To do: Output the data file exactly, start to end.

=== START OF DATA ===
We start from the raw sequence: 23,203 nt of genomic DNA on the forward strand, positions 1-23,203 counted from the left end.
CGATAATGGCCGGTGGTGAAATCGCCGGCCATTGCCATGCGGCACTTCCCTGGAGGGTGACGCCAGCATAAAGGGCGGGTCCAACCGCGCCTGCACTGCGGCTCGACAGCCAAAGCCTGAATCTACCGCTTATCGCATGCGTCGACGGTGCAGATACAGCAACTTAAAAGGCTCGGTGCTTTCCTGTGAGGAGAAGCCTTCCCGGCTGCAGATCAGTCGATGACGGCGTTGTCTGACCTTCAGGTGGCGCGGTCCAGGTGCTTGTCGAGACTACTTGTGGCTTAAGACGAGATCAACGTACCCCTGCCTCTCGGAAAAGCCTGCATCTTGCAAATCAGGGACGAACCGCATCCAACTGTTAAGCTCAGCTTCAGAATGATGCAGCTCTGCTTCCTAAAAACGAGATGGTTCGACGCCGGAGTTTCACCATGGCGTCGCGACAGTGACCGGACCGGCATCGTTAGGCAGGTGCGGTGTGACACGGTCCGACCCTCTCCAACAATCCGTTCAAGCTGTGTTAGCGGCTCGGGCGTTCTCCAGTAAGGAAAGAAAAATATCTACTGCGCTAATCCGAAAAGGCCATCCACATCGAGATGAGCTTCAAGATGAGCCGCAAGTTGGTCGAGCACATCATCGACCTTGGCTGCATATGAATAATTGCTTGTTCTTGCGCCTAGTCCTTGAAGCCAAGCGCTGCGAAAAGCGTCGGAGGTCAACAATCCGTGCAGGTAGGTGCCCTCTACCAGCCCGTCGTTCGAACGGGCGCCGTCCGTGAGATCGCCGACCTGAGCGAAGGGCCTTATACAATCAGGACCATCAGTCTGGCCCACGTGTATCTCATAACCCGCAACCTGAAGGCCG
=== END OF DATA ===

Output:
We start from the raw sequence: 23,203 nt of genomic DNA on the forward strand, positions 1-23,203 counted from the left end.
CGATAATGGCCGGTGGTGAAATCGCCGGCCATTGCCATGCGGCACTTCCCTGGAGGGTGACGCCAGCATAAAGGGCGGGTCCAACCGCGCCTGCACTGCGGCTCGACAGCCAAAGCCTGAATCTACCGCTTATCGCATGCGTCGACGGTGCAGATACAGCAACTTAAAAGGCTCGGTGCTTTCCTGTGAGGAGAAGCCTTCCCGGCTGCAGATCAGTCGATGACGGCGTTGTCTGACCTTCAGGTGGCGCGGTCCAGGTGCTTGTCGAGACTACTTGTGGCTTAAGACGAGATCAACGTACCCCTGCCTCTCGGAAAAGCCTGCATCTTGCAAATCAGGGACGAACCGCATCCAACTGTTAAGCTCAGCTTCAGAATGATGCAGCTCTGCTTCCTAAAAACGAGATGGTTCGACGCCGGAGTTTCACCATGGCGTCGCGACAGTGACCGGACCGGCATCGTTAGGCAGGTGCGGTGTGACACGGTCCGACCCTCTCCAACAATCCGTTCAAGCTGTGTTAGCGGCTCGGGCGTTCTCCAGTAAGGAAAGAAAAATATCTACTGCGCTAATCCGAAAAGGCCATCCACATCGAGATGAGCTTCAAGATGAGCCGCAAGTTGGTCGAGCACATCATCGACCTTGGCTGCATATGAATAATTGCTTGTTCTTGCGCCTAGTCCTTGAAGCCAAGCGCTGCGAAAAGCGTCGGAGGTCAACAATCCGTGCAGGTAGGTGCCCTCTACCAGCCCGTCGTTCGAACGGGCGCCGTCCGTGAGATCGCCGACCTGAGCGAAGGGCCTTATACAATCAGGACCATCAGTCTGGCCCACGTGTATCTCATAACCCGCAACCTGAAGGCCG